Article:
In 1971, at our annual meeting in Chicago, there was a

    panel on the tragic consequences of smuggling and looting,

    FALL 1977 29

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  • which I introduced by saying, "There is no more explosive issue before the art world than that of illegal international traffic in works of art." Much has happened since 1971.

    Many museums adopted self-policing regulations.9 American scholars supported these changes when faced with the loss of archaeological sites in Mexico and Guatemala. The strug- gle to preserve art means continued war on illicit traffic in art that inspires art experts, dealers, collectors, smugglers, and robbers to rip off art of the past, whether from pre- Columbian sites or Italian museums.10

    Art historians should take a more active and continuing part in public and private discussion of who owns the art of the past, and for how long-as well as the ethics of acquiring antiquities by public and private sources. Museum directors and curators have been active in these discussions, but they often plead for the interests of their institutions. Sherman Lee acknowledged in print that some Far Eastern works in the Cleveland museum's collection "might have come out

    illegally years ago," but he pointed out that they had been

    published in art journals and seen by Asian scholars "who didn't say boo."1 Samuel Sachs has taken the position that the culture of Guatemala, as represented in the Minneapolis Institute of Art, may be better protected in museums such as his. Granting the point for now, when and by whose criteria must small countries like Guatemala prove to mu- seum directors and trustees in this country that they are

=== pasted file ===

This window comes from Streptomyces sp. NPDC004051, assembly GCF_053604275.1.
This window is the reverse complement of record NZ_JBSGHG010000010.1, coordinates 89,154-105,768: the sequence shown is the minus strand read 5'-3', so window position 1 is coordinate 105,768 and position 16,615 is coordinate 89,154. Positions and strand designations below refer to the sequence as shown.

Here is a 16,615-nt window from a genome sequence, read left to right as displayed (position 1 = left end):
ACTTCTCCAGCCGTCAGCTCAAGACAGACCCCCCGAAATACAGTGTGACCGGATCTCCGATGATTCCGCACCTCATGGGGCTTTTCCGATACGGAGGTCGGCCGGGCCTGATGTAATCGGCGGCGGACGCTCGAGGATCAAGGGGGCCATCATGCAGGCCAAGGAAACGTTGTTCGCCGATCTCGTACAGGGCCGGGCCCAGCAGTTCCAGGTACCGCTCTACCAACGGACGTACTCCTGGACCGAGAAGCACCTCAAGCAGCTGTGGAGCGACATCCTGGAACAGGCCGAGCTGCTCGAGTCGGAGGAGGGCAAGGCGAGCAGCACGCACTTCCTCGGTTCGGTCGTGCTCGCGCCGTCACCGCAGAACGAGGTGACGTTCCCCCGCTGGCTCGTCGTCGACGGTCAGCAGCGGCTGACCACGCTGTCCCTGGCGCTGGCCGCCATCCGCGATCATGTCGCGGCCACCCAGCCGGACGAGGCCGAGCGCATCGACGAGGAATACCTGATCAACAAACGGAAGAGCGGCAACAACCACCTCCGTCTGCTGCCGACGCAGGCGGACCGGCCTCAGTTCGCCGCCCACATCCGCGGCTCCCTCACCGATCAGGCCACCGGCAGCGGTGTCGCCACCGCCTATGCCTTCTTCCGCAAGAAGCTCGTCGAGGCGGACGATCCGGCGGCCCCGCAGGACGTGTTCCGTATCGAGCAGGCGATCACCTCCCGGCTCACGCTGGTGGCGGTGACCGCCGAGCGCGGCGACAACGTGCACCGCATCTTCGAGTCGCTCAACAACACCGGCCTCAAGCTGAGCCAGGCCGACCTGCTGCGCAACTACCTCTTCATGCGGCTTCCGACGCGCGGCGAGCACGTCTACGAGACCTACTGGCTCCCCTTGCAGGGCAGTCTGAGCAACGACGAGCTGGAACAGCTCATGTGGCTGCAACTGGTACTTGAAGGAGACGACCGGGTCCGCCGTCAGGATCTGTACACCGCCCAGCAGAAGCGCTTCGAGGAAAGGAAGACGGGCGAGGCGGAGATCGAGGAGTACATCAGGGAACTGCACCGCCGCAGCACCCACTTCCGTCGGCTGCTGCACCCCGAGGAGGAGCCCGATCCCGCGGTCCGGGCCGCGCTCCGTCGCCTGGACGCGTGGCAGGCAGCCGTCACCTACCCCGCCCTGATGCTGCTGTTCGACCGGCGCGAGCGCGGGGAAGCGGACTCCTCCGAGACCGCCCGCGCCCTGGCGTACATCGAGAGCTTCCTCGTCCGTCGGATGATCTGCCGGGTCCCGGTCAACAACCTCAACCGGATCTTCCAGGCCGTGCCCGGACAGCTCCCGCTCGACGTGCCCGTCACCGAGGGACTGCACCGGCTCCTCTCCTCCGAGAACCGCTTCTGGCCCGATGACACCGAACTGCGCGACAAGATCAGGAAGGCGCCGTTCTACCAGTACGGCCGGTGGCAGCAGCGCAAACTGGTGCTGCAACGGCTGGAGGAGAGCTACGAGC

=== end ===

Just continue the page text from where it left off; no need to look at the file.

capable of protecting their own heritage? Because art has become big business, one museum direc-

    tor feels that this is the reason "for all the fuss." Assuming he is right, why didn't art historians raise the fuss and stand

    up and say boo? Partly because it is their scholarship, at times motivated perhaps by vanity, that contributes to theft and looting and ratifies the claims of American dealers, collectors, and museums to acquiring the world's art. In the words of a highly respected American art dealer, Andre Emmerich, "The art of ancient mankind is part of mankind's cultural heritage and does not belong exclusively to that

    particular geographic spot where ancient cultures flourished. I think that this country more than any other has a special claim to the arts of all mankind. . . . American institutions have bought the objects they have acquired and have not

    only paid with money, but we have paid the debt with

    scholarly contributions."'2 Our graduate students should be disabused of the myth

    that scholarship exists apart from the art market. The art business, legitimate and illegitimate, depends upon knowl-

    edge. As a justification for America's extensive acquisitions of humanity's artistic heritage, the old right of conquest rationale has been replaced by the concept of "To the wealthiest and brightest go the spoils." Art historians are warned by curators such as Gilette Griffin of the Princeton Art Museum that "People who sit up on high perches are missing huge amounts of material," and one infers that if

    morality is not suspended, as she puts it, "everything will go to European collectors."13 Clemency Coggins of the Peabody Museum, who has been a leader in the fight against illicit art traffic, counters by saying, "As long as [art historians] c...